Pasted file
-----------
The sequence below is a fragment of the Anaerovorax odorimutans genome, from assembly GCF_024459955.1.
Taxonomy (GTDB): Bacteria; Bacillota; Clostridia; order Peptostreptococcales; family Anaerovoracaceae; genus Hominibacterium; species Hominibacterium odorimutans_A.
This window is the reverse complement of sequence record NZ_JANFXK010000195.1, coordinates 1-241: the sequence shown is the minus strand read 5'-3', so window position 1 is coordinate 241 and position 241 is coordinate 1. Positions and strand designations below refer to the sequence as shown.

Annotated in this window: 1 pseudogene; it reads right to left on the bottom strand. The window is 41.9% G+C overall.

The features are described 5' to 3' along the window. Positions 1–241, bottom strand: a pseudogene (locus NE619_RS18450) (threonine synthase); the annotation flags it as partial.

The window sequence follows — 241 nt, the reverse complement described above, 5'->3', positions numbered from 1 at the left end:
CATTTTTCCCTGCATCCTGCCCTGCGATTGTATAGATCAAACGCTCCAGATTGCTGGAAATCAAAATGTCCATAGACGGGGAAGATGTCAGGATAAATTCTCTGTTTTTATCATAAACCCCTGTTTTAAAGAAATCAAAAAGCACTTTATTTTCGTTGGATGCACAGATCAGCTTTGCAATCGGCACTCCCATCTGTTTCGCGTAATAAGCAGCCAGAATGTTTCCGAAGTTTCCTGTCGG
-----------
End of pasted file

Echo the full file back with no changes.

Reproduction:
The sequence below is a fragment of the Anaerovorax odorimutans genome, from assembly GCF_024459955.1.
Taxonomy (GTDB): Bacteria; Bacillota; Clostridia; order Peptostreptococcales; family Anaerovoracaceae; genus Hominibacterium; species Hominibacterium odorimutans_A.
This window is the reverse complement of sequence record NZ_JANFXK010000195.1, coordinates 1-241: the sequence shown is the minus strand read 5'-3', so window position 1 is coordinate 241 and position 241 is coordinate 1. Positions and strand designations below refer to the sequence as shown.

Annotated in this window: 1 pseudogene; it reads right to left on the bottom strand. The window is 41.9% G+C overall.

The features are described 5' to 3' along the window. Positions 1–241, bottom strand: a pseudogene (locus NE619_RS18450) (threonine synthase); the annotation flags it as partial.

The window sequence follows — 241 nt, the reverse complement described above, 5'->3', positions numbered from 1 at the left end:
CATTTTTCCCTGCATCCTGCCCTGCGATTGTATAGATCAAACGCTCCAGATTGCTGGAAATCAAAATGTCCATAGACGGGGAAGATGTCAGGATAAATTCTCTGTTTTTATCATAAACCCCTGTTTTAAAGAAATCAAAAAGCACTTTATTTTCGTTGGATGCACAGATCAGCTTTGCAATCGGCACTCCCATCTGTTTCGCGTAATAAGCAGCCAGAATGTTTCCGAAGTTTCCTGTCGG